Four UK cities to test driverless cars in 2015

Funding for driverless cars nearly doubled in George Osborne's Autumn Statement

Driverless cars are to be tested in 2015, with the trials taking place in four UK cities Greenwich, Bristol, Coventry and Milton Keynes.

The plans were unveiled in George Osborne's Autumn Statement yesterday, which detailed a further 9 million in funding to be added to an existing 10 million prize fund for the project.

The cash will be supplemented by the businesses involved in the ventures, and all tests will start from 1 January 2015, to continue for anywhere between 18 and 36 months.

In Bristol, the Venturer consortium will look at driverless cars' potential to reduce congestion and improve safety on the roads, as well as their impact on the insurance industry.

The Gateway scheme will take place in Greenwich, where the Transport Research Laboratory (TRL) consultancy and a collection of motoring associations will test automated shuttle vehicles and autonomous valet parking.

Rob Wallis, chief executive of TRL, said: "The combination of TRL's independent expertise; robust, reliable testing protocols and driving simulation facilities alongside the diverse and high calibre qualities of our consortium means we can safely demonstrate automated vehicles to build acceptance and trust in this revolutionary technology."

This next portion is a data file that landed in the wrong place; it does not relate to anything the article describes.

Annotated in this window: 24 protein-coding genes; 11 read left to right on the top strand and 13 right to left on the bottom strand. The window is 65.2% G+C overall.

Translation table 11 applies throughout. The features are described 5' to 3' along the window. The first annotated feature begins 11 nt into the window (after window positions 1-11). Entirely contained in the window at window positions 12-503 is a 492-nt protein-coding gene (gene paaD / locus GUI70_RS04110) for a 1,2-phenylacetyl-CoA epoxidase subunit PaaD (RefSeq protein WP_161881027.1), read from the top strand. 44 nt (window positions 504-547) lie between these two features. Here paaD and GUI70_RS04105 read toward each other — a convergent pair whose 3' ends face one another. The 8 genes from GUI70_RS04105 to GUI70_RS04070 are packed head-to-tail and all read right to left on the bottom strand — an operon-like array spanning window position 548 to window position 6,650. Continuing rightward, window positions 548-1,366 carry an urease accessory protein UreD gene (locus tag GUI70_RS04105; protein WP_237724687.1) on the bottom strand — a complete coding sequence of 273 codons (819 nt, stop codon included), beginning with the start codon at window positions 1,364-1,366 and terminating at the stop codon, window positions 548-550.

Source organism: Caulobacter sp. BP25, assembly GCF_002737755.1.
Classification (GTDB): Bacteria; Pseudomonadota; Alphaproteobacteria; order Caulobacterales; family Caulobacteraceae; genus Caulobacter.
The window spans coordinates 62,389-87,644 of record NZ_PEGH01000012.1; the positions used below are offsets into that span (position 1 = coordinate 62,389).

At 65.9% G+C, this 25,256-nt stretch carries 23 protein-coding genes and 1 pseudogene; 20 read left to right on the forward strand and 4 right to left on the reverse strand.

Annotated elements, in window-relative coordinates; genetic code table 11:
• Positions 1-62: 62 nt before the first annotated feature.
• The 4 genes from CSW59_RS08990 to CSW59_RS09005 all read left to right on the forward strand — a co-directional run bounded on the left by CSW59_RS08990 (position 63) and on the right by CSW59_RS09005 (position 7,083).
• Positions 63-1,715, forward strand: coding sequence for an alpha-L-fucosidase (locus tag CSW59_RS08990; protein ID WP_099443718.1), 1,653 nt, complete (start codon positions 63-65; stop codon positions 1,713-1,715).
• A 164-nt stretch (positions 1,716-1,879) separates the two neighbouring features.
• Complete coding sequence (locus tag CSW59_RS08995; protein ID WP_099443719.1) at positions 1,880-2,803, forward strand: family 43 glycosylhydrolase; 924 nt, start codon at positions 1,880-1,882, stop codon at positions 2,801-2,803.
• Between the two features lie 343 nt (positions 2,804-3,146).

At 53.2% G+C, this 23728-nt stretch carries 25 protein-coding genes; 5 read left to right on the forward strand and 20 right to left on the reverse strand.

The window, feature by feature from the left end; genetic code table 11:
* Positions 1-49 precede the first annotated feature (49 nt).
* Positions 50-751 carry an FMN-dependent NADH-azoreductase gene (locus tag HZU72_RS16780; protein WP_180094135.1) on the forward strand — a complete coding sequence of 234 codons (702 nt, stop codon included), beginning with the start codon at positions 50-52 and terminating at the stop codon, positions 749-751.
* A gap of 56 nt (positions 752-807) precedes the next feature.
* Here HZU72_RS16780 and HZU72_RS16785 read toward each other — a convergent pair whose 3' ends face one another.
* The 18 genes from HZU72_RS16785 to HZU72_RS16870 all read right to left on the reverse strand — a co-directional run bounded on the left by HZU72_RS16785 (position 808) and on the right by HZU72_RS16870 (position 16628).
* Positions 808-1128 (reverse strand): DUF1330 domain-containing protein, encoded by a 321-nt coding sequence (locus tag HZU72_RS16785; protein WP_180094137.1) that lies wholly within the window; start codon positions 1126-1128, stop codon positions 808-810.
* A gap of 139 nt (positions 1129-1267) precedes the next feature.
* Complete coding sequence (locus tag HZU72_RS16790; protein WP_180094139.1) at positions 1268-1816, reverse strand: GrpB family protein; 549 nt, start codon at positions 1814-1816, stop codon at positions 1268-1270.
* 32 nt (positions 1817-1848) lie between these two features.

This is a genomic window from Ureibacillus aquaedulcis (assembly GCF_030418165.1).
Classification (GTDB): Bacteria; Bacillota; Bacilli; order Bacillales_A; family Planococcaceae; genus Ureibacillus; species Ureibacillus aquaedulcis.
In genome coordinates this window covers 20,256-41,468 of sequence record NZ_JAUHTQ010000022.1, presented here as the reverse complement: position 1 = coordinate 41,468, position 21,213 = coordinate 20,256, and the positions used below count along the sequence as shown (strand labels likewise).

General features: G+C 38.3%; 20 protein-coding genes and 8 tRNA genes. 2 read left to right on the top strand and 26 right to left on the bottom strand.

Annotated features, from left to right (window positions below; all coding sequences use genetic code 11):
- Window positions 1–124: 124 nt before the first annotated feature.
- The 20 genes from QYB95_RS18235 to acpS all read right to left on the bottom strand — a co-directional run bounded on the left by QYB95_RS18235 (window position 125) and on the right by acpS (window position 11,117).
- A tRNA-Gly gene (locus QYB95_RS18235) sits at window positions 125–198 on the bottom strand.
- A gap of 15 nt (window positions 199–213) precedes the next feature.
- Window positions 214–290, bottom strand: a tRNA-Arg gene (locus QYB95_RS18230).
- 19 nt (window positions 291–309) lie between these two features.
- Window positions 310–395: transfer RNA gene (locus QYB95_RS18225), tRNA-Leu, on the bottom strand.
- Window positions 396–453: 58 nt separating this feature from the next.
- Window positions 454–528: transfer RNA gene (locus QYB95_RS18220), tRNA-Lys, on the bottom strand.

People will also be able to experience what being inside a self-driving car will be like thanks to the Gateway scheme's simulator, which uses a 3D model of the surrounding area.

Milton Keynes and Coventry will share the UK Autodrive programme, which will test driverless cars on roads as well as self-driving pods in public spaces.

Ford, Jaguar Land Rover and engineering consultancy firm Arup will all be involved in the programme.

Arup's Tim Armitage said: "Our plan with the practical demonstration phases is to start testing with single vehicles on closed roads, and to build up to a point where all road users, as well as legislators, the police and insurance companies, are confident about how driverless pods and fully and partially autonomous cars can operate safely on UK roads."

In October, Transport Minister Claire Perry revealed that the Department for Transport would be reviewing the capabilities of driverless car technology.

She said: "I see a future where driverless buses provide better and more frequent services. A major component of rural transport is the cost of the driver and so a truly driverless bus could transform rural public transport in the future."

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